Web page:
Links are effects, not causes. Links reflect influence, value, and popularity online. Penguin showed us how a lopsided obsession on securing links and exact match anchors as the means and ends of inbound marketing saddles SEO campaigns and drives down results and revenues.


Google Launches Knowledge Graph, ‘First Step in Next Generation Search’

Have you ever had a question pop into your head at an unexpected time? Maybe when you’re talking with a friend over lunch, watching TV at home, or reading a magazine on the bus? On smartphones and tablets Google is great for these types of situations because it puts the information of the entire web at your fingertips. Today, we’re making it even faster and easier to get answers and explore no matter where you are, with the launch of the Knowledge Graph on desktop, smartphones, and tablets.

On wireless networks and on small screens, every page load and every pixel matters when it comes to speed and ease-of-use. So we strive for efficiency and try to make the most of touch-based interactions when integrating information from Knowledge Graph into our mobile and tablet search experiences.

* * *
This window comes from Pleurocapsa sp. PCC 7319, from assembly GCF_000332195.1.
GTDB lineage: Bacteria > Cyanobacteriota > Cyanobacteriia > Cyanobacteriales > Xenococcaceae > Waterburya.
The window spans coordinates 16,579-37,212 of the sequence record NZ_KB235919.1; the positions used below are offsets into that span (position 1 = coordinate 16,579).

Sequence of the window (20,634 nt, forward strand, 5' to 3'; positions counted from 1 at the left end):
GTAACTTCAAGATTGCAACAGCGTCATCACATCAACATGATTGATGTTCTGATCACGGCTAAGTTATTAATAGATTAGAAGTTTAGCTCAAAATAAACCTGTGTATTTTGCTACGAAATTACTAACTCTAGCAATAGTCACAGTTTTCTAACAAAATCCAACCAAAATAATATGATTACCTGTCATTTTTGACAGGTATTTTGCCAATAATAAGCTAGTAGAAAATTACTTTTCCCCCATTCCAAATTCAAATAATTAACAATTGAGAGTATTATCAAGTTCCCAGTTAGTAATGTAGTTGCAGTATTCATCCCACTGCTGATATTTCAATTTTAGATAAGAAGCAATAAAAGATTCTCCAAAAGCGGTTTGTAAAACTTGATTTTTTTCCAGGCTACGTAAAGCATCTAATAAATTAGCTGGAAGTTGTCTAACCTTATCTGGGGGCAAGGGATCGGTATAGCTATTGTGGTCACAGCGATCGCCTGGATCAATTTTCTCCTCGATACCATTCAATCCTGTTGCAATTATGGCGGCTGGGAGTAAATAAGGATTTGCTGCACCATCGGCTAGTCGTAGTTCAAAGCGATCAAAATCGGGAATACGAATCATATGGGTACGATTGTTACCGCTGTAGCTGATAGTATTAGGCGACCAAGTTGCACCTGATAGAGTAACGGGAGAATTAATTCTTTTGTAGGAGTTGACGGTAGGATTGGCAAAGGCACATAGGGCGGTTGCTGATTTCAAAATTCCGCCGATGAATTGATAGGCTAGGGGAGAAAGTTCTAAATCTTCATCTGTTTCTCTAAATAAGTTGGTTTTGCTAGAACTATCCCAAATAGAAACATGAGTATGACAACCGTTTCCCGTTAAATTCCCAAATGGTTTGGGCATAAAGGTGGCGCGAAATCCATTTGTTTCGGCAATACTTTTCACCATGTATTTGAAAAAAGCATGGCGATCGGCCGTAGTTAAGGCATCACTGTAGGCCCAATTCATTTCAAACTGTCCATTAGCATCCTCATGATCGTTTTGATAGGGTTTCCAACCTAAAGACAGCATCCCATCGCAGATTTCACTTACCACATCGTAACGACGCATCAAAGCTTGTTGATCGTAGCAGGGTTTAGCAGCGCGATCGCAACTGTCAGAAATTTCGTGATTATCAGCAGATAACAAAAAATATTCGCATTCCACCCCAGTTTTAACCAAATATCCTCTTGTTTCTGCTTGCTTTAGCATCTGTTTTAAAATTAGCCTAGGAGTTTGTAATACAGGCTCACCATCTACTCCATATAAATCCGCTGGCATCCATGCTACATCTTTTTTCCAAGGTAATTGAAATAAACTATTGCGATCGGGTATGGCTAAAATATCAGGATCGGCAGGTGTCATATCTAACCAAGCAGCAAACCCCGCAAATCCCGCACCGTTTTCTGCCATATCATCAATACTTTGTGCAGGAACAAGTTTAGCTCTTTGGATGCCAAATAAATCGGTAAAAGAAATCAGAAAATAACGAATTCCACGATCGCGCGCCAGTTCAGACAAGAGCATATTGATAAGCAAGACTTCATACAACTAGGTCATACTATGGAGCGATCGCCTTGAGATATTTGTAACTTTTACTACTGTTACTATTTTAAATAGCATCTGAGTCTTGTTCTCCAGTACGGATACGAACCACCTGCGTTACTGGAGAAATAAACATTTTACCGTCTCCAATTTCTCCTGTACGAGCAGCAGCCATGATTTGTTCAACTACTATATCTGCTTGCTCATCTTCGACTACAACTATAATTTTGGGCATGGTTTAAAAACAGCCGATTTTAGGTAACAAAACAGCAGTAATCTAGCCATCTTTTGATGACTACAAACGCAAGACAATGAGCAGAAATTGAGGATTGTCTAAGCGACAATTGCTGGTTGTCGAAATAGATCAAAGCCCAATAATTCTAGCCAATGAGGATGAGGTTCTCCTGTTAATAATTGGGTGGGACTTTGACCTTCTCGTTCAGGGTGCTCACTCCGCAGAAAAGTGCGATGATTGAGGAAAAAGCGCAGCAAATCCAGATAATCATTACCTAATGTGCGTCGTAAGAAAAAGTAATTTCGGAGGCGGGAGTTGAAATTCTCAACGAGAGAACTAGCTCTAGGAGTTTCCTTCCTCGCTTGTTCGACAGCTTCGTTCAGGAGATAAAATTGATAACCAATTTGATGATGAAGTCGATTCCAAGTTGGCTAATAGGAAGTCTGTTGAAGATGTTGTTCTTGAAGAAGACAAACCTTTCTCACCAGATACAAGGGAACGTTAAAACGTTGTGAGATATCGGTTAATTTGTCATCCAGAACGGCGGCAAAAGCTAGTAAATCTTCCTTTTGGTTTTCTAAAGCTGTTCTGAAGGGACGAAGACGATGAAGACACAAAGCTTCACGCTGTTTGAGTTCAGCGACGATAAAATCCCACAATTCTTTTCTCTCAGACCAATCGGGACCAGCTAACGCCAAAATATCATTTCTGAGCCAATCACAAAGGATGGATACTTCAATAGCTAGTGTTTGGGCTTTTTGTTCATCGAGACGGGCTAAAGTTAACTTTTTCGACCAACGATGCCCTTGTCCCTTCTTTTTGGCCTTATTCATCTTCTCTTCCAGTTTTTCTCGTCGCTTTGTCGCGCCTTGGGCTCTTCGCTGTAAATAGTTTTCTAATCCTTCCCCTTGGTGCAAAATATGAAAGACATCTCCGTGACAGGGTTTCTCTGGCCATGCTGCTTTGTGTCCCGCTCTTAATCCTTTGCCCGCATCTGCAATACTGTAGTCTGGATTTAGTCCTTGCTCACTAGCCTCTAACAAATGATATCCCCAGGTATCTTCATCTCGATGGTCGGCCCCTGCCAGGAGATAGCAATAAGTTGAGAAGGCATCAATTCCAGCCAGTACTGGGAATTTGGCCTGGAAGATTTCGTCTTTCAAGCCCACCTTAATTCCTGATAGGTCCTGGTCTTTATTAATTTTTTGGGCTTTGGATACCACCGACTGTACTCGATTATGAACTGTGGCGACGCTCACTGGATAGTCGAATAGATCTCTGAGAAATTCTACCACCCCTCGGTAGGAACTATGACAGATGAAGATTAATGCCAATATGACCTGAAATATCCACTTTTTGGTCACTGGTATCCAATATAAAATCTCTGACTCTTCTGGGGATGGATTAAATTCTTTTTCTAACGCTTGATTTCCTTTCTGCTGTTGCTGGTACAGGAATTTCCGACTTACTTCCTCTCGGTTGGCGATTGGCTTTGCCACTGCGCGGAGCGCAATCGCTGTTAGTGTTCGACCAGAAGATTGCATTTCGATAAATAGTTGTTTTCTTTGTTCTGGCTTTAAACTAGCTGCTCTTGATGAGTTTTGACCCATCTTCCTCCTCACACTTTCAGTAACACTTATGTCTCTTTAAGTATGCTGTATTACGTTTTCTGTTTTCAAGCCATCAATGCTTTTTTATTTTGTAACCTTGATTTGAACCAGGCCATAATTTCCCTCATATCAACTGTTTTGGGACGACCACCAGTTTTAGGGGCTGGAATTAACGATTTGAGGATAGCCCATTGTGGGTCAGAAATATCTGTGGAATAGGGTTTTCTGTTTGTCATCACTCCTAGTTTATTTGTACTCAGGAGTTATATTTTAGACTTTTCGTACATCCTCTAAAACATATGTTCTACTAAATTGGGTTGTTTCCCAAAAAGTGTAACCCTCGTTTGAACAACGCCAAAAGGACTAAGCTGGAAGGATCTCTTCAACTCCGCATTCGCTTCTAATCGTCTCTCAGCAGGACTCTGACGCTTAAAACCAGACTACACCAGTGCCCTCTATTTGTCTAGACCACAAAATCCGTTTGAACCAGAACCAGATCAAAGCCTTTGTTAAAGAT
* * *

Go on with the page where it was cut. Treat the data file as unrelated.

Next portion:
For example, say this fall I’m heading to Chicago for a friend’s wedding, and I’ve heard I should check out Millennium Park while I’m in town. A quick search on Google brings up Knowledge Graph information embedded within the results. This initial peek shows what people are often interested in about Millennium Park.

Tapping or swiping on the content from the Knowledge Graph instantly shows me more useful information. I can see if there’s an event going on while I’m in town, and get some ideas for other Chicago attractions I might want to visit based on what other people have searched for on Google.

When searching on my tablet, I can swipe the rows of images to explore more related content.

Now let’s take another example. Say I’m searching for [andromeda], which could be the galaxy, theTV series, or the Swedish band. The Knowledge Graph distinguishes between each of these meanings and shows me an interactive ribbon at the top of the search results that I can swipe and tap to select just what I’m looking for. That means less typing.